One last thought: Please do a research on a type of knife called a "mezzaluna." It's a knife designed for people who can't use a knife for one reason or another. Zero learning curve, efficient, and fun! The physical motions required to chop come from the hands, and are accomplished with the elbows down; unlike a chef's knife which pumps the upper arm at the shoulder and requires a high, pivoting elbow and straight wrist. The mezzaluna won't make you lean over the product and lift your elbow. With the right board or bowl, you should be able to do a darn good job on your lap or with the board in front of you at a TV or dining table. I hate to think you can't have fun cooking.

post #9 of 14
The simplest solution would be a food processor AND a food mill. The food processor will reduce the meat to small pieces, and the food mill will make it almost a paste (like pate).

You said earlier that you're interested in well-flavored food that is appropriate for your physical needs. Here's a recipe I love that fits that bill. You may need to reduce the amount of fat used (or replace the fat with chicken broth). It's adapted from a recipe by James Beard.

Chicken (or chicken and pork) Pate
8 tablespoons butter
1 medium onion, thinly sliced
1 stalk celery, finely chopped
1 carrot, finely chopped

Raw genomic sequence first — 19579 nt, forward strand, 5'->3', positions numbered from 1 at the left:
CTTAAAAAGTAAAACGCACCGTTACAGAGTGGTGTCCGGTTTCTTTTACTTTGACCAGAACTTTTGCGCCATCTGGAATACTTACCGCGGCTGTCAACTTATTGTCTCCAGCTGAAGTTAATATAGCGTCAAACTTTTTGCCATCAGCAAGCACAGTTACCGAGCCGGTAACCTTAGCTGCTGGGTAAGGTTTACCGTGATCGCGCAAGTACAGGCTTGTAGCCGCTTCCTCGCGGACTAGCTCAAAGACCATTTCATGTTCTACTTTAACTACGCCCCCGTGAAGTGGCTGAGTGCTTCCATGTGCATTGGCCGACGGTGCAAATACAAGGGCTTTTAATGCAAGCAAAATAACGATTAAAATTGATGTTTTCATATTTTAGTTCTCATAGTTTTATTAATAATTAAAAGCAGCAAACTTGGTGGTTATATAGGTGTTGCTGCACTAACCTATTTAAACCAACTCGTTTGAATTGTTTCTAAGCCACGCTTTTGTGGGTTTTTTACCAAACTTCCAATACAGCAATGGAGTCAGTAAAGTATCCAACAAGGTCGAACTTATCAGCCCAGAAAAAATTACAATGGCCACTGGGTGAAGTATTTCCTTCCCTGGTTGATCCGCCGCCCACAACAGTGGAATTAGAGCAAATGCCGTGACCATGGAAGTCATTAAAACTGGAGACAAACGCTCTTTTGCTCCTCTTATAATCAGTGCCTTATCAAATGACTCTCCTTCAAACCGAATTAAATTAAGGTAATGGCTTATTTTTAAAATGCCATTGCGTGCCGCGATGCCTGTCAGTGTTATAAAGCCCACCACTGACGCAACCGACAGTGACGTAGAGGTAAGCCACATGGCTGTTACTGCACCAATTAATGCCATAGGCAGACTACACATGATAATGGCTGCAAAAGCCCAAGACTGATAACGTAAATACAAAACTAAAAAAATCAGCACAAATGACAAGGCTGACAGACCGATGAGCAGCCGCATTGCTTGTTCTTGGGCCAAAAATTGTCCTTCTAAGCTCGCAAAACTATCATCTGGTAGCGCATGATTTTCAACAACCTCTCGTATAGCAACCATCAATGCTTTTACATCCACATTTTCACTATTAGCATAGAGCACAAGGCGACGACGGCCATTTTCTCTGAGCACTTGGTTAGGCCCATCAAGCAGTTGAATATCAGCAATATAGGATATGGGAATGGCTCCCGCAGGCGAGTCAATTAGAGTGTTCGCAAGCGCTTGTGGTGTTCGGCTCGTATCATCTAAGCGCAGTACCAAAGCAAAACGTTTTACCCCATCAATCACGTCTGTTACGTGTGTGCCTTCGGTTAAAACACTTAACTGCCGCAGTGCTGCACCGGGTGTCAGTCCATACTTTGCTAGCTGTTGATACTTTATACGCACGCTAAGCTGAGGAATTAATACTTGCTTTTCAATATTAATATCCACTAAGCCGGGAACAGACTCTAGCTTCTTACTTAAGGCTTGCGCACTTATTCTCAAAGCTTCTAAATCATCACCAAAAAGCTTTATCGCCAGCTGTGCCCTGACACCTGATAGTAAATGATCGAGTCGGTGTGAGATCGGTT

1 tablespoon salt
1/4 teaspoon quatre epices seasoning (a mixture of ground white pepper, ground ginger, ground nutmeg and ground cloves)
2 large chicken breasts
1 pork chop, 6-7 ounces
3/4 pound sweet butter, softened **
2 tablepoons cognac
2-3 dashes hot pepper sauce
1 tablespoon chopped fresh basil or tarragon (or 1 teaspoon dried herbs)
Freshly ground black pepper
1/4 cup shelled pistachio nuts (optional)

Combine the 8 tablespoons butter with the onion, celery, carrot, salt and spice in a heavy sauce pan. Add the chicken and pork chop. Cover and cook over medium heat until the meats are tender. Remove the meat from the pan and cool. Trim away skin, fat and bone.

Process the meats in a food processor or grind them in a meat grinder using the finest blade. Beat into the softened sweet butter, adding the cognac, pepper sauce, herbs, pepper and nuts as you beat. Taste the pate for seasoning. Put the pate in a bowl, cover tightly, and chill.

**If you want to cut down on the butter, you can work in chicken STOCK. The gelatinized stock will help hold the pate together. Or, you can dissolve a bit of gelatin in chicken broth to get the smooth texture.